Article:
Smell you later
When I was 13 my geography teacher, "BO" Brown, had legendary jungle-strength armpits. Maybe it's mean to bring it up now, but then it was reckless of him to write "Joseph is enthusiastic but misses the point"
on my report, so I feel vindicated.
I wonder why he always smelled so bad, and why no other adult told him. And what about the kids? I don't remember one child mentioning it. There's an outside chance he had hyperhidrosis, the unfortunate condition that makes you stink no matter what you do. But that's unlikely, and anyway, Mr Brown wasn't the only one. A heady bouquet of sweat, fags and stale coffee wafted your way whenever certain teachers drew close. Either they didn't know about it or they didn't care.
Teachers aren't the only culprits. Last year, I went to Normandy on my first residential school trip as a teacher. Apart from sleep deprivation and weapon confiscations, everything was going well until my colleagues decided I should discuss personal hygiene with two boys who'd smelt foul from the moment we boarded the coach.
You'd be forgiven for thinking this was a straightforward chat. But I never managed it. In the preceding months I'd dealt with snot, sick and other squeamish nasties, but when it came to body odour I bottled it.
I'm not the only one who finds this subject awkward. "When someone smells bad, other people find it embarrassing to talk about, so they make excuses and don't do it," says Dr Susan Marchant-Haycox, a psychologist from the American Intercontinental University in London who specialises in communication. "Mentioning smell feels like you're making a personal assault on somebody, like telling them they're ugly. Because of this, people often try to pass the buck and get someone else to mention the issue."
It seems that discussing other people's hygiene is a touchy subject - for me, my colleagues and everybody else. But is it acceptable for teachers to ignore it?
The science of smell is mysterious - almost magical - and scientists readily admit that they don't really understand it. The perfume and flavour industries (smell is closely related to taste) often work by guessing at combinations until they stumble upon an effective one.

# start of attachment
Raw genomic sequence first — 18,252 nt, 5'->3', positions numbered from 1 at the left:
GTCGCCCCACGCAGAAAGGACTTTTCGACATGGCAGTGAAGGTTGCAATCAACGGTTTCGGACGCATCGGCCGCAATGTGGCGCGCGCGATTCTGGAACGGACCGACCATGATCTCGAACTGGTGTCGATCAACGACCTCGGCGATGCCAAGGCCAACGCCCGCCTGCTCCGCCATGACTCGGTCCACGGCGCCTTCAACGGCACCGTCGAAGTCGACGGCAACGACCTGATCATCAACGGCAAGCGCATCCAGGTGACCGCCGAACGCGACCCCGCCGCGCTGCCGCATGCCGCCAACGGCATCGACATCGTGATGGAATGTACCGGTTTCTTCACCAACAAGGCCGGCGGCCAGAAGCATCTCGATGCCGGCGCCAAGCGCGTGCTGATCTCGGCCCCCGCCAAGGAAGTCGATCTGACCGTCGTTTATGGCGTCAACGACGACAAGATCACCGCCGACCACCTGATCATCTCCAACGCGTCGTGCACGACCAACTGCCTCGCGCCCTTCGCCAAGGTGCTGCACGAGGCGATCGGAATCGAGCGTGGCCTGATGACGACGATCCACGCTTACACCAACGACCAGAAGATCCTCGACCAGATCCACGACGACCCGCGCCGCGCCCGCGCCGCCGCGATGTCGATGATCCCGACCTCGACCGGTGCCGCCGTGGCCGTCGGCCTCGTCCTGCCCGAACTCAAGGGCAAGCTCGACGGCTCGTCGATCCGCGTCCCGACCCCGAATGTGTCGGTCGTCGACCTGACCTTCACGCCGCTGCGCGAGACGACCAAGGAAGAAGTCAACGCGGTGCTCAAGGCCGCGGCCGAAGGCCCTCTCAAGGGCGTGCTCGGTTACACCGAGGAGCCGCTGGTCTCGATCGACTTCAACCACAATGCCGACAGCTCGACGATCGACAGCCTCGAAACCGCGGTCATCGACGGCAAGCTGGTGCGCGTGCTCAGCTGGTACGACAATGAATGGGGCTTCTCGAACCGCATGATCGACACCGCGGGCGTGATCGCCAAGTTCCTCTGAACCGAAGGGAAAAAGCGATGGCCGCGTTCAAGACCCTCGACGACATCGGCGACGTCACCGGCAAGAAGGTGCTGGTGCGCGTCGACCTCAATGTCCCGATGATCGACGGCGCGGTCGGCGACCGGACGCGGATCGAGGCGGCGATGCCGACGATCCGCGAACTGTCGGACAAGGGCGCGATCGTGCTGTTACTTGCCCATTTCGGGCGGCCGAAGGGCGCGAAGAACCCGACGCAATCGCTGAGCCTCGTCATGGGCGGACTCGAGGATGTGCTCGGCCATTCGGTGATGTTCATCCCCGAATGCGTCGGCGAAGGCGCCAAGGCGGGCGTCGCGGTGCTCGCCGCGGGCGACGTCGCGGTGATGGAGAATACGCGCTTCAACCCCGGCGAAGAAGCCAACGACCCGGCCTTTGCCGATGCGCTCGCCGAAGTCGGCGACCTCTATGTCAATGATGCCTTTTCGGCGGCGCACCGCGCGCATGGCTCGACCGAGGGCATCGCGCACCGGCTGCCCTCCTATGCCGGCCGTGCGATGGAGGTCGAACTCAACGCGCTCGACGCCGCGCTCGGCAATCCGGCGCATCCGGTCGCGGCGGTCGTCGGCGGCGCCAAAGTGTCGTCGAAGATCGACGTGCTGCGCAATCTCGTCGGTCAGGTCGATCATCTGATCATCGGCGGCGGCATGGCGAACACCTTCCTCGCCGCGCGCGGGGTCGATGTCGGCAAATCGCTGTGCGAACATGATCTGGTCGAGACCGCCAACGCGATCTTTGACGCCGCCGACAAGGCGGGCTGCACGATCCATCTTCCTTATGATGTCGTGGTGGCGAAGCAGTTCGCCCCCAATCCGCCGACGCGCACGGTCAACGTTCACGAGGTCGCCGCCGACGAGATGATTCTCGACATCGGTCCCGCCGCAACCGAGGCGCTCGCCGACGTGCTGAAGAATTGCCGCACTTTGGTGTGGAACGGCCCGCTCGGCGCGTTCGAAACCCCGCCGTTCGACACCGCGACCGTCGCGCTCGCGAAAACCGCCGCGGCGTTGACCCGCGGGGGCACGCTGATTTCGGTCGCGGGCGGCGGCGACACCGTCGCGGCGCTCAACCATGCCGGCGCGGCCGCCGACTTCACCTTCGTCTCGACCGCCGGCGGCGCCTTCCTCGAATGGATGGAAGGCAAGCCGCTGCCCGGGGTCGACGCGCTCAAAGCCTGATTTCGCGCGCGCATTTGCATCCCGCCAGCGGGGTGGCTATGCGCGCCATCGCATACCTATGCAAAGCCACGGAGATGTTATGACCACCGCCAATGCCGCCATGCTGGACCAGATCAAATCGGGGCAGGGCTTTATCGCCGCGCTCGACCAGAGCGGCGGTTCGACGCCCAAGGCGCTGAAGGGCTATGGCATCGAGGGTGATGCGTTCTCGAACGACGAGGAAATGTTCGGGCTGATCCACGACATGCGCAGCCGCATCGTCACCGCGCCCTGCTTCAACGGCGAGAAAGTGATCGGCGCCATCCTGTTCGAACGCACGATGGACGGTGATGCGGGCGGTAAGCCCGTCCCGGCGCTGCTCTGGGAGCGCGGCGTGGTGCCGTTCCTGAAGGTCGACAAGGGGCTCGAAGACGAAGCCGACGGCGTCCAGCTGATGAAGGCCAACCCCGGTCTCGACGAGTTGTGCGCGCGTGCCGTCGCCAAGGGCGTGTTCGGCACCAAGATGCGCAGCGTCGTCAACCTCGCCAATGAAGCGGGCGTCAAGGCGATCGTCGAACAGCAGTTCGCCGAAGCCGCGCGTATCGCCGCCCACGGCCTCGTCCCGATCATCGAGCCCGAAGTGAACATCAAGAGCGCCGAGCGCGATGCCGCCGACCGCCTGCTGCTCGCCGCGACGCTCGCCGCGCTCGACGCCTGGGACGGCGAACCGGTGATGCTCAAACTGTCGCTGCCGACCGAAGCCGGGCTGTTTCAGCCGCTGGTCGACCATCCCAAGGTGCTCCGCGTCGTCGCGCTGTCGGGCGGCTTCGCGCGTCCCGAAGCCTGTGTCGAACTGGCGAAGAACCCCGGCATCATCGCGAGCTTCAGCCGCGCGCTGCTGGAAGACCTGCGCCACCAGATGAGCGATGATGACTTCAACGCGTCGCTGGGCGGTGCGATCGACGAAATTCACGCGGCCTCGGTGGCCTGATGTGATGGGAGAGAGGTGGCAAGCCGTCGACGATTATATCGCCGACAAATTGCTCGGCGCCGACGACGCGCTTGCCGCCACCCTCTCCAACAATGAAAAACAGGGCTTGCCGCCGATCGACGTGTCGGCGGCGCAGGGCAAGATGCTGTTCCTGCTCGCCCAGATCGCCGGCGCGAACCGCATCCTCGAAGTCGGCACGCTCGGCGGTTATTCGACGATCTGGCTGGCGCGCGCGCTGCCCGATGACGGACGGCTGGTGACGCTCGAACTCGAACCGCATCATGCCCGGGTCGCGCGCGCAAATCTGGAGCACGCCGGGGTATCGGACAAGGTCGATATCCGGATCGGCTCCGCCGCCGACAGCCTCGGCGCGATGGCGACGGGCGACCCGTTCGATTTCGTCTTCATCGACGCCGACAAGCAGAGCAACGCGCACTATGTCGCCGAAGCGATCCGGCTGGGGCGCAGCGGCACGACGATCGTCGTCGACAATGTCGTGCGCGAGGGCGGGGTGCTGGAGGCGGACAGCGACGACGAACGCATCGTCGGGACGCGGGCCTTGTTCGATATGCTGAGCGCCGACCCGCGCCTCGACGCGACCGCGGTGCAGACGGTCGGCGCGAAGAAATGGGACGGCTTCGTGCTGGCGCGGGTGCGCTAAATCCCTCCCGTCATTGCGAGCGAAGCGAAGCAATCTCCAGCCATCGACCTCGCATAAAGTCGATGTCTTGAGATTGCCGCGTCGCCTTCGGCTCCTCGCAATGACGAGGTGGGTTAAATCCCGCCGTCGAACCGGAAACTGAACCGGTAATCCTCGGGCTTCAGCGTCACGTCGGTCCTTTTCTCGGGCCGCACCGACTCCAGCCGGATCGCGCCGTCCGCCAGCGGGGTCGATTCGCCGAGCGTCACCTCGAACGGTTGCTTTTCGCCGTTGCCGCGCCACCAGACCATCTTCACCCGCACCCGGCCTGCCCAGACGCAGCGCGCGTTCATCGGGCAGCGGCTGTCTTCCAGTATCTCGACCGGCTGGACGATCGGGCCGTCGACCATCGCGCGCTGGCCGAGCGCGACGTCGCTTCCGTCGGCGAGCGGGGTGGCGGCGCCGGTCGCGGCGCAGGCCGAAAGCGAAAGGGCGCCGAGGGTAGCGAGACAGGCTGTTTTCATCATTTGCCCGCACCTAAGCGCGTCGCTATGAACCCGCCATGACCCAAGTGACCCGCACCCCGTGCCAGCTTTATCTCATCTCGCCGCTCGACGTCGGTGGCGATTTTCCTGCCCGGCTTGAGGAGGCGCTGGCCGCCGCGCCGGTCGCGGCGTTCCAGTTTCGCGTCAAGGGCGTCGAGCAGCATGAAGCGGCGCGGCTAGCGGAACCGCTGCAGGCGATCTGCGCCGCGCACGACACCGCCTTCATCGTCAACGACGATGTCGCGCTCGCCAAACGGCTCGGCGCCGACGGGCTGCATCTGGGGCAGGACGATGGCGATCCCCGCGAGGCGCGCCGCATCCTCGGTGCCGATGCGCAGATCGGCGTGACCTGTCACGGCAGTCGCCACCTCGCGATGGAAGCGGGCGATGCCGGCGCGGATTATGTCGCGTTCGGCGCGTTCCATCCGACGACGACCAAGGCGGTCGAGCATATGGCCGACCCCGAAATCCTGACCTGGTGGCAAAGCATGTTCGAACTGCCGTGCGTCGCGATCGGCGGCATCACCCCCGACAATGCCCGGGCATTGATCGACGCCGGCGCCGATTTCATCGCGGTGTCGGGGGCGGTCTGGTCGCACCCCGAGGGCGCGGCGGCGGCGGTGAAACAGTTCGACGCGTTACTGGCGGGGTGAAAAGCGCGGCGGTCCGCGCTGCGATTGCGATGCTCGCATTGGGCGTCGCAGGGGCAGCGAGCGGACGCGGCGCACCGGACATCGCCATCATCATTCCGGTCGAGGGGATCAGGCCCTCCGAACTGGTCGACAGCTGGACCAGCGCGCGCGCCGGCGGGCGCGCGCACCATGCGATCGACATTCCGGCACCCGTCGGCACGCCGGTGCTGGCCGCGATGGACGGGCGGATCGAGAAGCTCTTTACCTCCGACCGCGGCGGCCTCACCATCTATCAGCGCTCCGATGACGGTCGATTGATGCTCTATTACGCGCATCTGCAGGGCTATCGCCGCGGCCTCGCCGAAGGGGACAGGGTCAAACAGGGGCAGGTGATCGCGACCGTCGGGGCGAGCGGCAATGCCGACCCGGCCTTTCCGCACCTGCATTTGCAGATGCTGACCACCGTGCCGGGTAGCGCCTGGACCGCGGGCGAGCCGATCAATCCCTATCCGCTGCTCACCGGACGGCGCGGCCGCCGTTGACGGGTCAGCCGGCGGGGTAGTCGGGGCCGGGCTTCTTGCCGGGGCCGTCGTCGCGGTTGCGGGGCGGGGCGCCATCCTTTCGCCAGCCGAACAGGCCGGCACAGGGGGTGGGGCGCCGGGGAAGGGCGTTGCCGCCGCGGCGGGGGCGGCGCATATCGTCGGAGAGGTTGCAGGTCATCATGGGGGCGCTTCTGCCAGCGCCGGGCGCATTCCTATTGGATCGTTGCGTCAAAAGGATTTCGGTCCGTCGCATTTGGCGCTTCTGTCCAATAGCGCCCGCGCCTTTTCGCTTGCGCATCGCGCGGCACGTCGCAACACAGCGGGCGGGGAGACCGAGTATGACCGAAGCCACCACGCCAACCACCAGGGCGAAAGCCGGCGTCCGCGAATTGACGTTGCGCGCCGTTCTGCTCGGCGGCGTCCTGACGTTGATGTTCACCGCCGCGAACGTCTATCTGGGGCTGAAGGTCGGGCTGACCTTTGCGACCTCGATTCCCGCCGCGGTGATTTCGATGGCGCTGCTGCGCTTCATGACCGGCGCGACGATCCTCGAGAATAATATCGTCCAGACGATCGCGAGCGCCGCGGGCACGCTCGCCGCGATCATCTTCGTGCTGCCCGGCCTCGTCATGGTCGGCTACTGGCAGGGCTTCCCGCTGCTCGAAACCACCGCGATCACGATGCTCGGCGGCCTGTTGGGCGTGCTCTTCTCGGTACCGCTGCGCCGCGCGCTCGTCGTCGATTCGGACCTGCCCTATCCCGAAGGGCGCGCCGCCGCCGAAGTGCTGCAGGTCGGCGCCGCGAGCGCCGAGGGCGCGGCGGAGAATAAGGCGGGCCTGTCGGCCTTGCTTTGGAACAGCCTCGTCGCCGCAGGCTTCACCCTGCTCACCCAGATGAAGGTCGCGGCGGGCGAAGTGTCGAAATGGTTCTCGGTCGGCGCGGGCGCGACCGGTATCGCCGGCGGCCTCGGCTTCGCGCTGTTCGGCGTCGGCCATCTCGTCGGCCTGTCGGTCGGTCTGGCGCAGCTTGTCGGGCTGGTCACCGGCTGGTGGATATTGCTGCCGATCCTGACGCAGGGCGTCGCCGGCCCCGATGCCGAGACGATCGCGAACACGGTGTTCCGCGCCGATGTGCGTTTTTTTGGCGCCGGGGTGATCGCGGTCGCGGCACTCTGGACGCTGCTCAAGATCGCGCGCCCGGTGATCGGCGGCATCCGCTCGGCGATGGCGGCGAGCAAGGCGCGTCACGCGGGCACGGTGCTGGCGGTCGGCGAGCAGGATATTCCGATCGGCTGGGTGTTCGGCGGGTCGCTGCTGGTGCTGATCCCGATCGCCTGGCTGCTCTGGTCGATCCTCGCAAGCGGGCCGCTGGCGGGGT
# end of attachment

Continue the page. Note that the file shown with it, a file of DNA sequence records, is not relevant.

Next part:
Smells manipulate our behaviour and self-belief. We can associate certain smells with success or failure; being exposed to them will help or hinder our performance. Dr Simon Chu from the University of Central Lancashire has suggested we could harness this phenomenon to help children with emotional and behavioural difficulties, using certain aromas to trigger memories that reinforce positive behaviour.
Smell-related memories are often vivid. Some experts, including Dr Chu, argue that smell memories work differently from others, triggering primitive, "reptilian" responses in the brain. For Dr Chu, the whiff of open drains brings back a moment from his Hong Kong childhood when he was attacked by a giant bee. You probably have a food or flower smell that rekindles an emotion from your own childhood.
Subtle, ambient odours can even generate these emotions before you've noticed what's creeping up your nostrils. While mild odours can have a strong psychological effect, powerful smells such as body odour prompt a dramatic response. Research shows that, in small doses, this smell can be attractive. The age of sweat is a major factor here; new sweat does not smell at all.
Sweat appears in an odourless state but is quickly broken down by bacteria on the skin. Every individual has his or her own smell, and we instinctively use smell to seek out mates. If someone's natural smell is very different from our own, and if we breed, apparently the children we have with them will be good at fighting illness.